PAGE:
They were only on this run and not any of the lines in the area. And what is the function of the flat u-shaped guards in front of each?

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  • \$\begingroup\$ Being the lightning capital of USA , I suspect it has something to do with current limiting perhaps adding line inductance, in order to limit the half cycle follow current limit for the over voltage absorbers to the right which can bring down the trunk without current limiting or at least slow it down for the breakers upstream. \$\endgroup\$ Commented Dec 21, 2016 at 21:23
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    \$\begingroup\$ hm, might also simply be current clamps for monitoring – the boxes look large enough to house a couple of batteries and a data logger \$\endgroup\$ Commented Dec 21, 2016 at 21:36
  • \$\begingroup\$ While not the answer to this question, there are also devices similar to this that are a lot less expensive. They have a flag that deploys when the current exceeds some maximum value. They require someone to notice the flag, though. \$\endgroup\$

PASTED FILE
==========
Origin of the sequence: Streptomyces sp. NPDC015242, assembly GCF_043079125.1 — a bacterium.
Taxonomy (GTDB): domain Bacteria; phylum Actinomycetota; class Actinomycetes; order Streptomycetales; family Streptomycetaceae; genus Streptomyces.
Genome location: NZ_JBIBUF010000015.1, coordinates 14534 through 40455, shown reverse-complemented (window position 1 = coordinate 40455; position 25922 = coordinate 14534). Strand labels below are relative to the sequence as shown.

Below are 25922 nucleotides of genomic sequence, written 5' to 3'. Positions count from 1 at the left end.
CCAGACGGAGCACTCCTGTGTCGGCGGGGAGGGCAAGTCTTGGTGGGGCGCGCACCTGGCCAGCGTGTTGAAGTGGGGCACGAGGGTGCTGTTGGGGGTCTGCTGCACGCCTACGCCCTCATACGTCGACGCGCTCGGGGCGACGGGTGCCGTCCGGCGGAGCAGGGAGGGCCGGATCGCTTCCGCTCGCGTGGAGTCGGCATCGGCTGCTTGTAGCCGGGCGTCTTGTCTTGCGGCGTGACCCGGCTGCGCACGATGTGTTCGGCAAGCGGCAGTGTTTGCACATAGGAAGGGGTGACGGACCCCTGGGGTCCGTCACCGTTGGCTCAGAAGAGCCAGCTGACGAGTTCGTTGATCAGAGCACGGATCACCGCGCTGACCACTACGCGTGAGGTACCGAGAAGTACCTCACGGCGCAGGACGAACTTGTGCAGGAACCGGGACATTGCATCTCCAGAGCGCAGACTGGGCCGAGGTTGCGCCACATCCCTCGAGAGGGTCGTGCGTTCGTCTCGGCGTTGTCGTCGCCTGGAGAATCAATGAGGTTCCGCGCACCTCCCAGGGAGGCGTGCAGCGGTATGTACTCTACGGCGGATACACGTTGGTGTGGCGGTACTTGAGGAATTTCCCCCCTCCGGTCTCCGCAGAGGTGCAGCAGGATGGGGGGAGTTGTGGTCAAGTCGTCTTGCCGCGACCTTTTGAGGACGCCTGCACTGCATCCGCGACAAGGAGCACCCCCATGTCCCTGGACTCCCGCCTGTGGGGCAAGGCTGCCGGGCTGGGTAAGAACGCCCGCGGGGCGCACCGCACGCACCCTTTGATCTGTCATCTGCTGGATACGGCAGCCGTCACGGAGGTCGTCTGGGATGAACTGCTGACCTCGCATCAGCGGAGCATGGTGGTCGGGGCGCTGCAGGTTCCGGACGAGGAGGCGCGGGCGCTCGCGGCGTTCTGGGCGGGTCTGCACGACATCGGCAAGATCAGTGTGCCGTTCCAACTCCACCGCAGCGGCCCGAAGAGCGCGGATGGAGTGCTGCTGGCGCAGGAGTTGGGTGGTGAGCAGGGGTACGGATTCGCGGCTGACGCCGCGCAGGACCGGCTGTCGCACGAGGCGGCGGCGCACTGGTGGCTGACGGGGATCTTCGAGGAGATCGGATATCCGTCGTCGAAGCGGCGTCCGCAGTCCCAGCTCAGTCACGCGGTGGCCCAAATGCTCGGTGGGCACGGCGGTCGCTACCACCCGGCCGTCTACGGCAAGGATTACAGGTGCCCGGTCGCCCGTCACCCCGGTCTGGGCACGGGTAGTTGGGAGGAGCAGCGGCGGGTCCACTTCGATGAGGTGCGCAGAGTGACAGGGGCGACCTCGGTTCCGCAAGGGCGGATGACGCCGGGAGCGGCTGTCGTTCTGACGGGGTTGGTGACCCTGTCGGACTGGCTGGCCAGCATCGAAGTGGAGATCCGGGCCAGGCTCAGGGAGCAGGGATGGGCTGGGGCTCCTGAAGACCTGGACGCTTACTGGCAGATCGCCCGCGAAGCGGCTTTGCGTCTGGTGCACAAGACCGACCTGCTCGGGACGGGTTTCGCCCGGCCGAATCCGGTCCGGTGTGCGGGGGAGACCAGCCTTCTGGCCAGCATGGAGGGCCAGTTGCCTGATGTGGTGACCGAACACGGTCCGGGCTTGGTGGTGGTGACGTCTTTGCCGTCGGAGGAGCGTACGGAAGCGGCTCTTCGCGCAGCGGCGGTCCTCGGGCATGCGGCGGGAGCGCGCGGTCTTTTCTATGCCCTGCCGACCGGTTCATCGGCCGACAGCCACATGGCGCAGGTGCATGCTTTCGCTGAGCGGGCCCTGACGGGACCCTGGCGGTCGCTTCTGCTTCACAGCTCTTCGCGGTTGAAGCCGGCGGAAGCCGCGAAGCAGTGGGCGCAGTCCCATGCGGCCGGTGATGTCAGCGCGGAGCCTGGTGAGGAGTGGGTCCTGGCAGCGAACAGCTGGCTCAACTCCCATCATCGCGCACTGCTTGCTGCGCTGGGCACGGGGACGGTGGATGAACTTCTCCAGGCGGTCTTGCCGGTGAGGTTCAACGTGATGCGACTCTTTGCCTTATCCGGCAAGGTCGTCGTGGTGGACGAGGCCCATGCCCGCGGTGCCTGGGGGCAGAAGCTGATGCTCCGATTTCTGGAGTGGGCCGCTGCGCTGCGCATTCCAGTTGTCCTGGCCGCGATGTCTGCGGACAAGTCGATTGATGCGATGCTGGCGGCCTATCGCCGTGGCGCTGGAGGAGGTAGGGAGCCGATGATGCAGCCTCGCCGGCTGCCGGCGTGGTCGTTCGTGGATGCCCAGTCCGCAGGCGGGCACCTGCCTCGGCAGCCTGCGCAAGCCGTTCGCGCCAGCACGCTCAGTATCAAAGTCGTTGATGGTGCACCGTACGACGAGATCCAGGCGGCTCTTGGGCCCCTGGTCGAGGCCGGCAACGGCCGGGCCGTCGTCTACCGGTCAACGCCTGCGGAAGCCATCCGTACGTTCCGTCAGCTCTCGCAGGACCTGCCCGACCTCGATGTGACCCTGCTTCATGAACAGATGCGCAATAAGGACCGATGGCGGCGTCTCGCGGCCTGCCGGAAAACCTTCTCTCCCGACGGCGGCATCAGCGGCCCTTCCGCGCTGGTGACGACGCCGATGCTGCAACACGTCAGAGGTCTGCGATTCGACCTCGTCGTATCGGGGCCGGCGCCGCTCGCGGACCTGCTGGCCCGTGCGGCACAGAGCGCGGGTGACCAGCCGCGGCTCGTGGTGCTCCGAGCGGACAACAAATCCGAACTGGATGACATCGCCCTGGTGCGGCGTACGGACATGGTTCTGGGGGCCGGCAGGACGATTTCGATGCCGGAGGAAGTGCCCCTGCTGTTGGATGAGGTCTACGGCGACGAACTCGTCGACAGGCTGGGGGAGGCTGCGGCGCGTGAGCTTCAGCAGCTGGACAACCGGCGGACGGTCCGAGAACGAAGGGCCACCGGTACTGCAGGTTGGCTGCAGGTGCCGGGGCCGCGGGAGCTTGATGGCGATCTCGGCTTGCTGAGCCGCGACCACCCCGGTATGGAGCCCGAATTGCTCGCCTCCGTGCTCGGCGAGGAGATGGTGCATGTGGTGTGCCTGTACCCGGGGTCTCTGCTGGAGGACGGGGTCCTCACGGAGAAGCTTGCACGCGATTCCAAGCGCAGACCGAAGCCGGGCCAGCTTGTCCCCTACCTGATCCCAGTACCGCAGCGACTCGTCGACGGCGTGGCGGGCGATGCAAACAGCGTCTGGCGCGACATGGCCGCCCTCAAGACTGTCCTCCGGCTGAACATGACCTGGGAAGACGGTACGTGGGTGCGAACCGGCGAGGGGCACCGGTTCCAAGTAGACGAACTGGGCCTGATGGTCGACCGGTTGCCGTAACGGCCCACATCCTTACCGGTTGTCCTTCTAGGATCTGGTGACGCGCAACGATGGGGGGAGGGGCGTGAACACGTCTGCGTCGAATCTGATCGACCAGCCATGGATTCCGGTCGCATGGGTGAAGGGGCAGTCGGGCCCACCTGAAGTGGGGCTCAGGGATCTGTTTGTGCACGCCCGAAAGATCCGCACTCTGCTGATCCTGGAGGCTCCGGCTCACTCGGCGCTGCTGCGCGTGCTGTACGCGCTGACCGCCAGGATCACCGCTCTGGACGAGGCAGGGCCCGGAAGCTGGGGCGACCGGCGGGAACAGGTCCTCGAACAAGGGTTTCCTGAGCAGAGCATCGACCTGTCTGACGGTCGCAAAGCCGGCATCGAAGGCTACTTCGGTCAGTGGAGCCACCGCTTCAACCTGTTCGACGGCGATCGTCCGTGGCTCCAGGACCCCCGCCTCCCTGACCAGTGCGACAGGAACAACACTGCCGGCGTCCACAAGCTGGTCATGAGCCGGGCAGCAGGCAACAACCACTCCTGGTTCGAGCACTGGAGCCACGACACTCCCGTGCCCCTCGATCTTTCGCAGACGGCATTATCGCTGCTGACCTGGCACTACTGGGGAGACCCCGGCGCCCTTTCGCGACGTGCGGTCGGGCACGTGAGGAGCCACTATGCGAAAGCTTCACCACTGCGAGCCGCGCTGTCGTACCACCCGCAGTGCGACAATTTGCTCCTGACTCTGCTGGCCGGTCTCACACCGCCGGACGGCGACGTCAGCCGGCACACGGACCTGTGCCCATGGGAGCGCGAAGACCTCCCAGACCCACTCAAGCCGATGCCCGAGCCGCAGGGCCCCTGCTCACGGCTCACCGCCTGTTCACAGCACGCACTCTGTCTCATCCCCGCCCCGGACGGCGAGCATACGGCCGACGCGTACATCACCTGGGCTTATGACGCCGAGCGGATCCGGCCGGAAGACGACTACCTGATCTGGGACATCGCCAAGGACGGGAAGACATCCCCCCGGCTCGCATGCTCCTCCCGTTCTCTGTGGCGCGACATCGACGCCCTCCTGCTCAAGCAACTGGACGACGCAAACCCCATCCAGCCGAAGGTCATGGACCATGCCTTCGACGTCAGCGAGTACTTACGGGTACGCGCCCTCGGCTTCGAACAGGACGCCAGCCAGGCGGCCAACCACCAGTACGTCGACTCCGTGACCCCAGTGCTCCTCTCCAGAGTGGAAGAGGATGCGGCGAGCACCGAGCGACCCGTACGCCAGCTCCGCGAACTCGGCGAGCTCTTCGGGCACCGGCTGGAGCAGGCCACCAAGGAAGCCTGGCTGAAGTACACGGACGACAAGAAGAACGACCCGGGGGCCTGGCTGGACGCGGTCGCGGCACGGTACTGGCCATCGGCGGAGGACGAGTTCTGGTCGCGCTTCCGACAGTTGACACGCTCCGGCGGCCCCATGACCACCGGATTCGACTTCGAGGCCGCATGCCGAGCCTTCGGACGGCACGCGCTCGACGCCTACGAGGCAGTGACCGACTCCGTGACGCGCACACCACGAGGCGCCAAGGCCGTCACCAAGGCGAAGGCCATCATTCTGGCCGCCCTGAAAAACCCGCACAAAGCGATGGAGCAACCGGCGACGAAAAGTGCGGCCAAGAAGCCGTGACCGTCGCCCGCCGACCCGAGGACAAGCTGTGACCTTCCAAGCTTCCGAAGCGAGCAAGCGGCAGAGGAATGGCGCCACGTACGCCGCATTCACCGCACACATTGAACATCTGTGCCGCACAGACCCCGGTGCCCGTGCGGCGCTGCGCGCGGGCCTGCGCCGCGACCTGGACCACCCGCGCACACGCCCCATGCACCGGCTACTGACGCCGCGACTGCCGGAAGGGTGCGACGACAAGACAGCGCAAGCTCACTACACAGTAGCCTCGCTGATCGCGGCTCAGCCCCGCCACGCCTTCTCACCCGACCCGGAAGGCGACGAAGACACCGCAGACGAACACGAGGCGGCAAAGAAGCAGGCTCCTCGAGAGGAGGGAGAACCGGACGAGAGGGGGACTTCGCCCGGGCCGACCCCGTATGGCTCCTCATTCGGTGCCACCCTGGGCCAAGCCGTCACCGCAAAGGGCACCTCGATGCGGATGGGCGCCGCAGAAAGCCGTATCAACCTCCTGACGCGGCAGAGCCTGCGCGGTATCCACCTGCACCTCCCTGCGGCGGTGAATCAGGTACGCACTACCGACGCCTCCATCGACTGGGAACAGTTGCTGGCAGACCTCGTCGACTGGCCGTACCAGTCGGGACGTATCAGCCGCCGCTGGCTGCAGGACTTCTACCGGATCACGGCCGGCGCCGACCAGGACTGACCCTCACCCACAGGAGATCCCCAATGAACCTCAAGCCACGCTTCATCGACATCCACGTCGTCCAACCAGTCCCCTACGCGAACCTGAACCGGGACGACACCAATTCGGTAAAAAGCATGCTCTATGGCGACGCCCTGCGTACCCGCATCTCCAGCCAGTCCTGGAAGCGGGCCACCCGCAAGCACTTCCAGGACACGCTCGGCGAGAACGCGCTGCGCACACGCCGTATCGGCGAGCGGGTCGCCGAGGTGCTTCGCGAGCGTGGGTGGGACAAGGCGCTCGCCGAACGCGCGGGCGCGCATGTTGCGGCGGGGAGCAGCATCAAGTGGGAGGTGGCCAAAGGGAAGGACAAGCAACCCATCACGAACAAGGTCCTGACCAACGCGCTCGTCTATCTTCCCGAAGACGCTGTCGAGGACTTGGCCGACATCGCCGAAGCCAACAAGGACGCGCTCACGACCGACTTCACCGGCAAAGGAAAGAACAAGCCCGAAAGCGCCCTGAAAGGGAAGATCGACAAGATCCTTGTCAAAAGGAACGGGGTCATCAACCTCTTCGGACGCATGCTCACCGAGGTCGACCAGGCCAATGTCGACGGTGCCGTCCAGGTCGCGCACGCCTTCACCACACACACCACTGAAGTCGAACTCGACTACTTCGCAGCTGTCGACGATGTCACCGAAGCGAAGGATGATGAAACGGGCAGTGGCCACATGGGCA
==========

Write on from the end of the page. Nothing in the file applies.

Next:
– Steve
    Commented Dec 22, 2016 at 17:10

1 Answer 1


It's a fault circuit indicator. Specifically, it's the Sentient MM3 model which monitors the current through the conductor it's attached to. It also draws its power from the magnetic field resulting from the current passing through the line. It logs and can wirelessly transmit the data it gathers which helps the local electric utility in quickly pinpointing problems -- ideally in advance of the problem becoming an actual outage. For example, an intermittent fault could indicate a sagging tree branch hitting the line when the wind blows.

The little metal circle thing is an arc shield from the same company. It's intended to save the sensor (which is not inexpensive) from a traveling arc, as from a lightning strike down the line.

And no, I have nothing to do with that company but have some experience in the utility industry.

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    \$\begingroup\$ This is the perfect example of what SE is for. This question is absolutely non-googleable, but someone with the right knowledge can answer it nicely right away. \$\endgroup\$
    – Eugene Sh.
    Commented Dec 21, 2016 at 21:46
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    \$\begingroup\$ good find @Edward , I wonder how many power interruptions they get in Hurricane lightning season with a few hits per sqkm per second. Toronto has a very solid grid. with very few brief interruptions except the year of ice damage in some parts. \$\endgroup\$ Commented Dec 21, 2016 at 21:52

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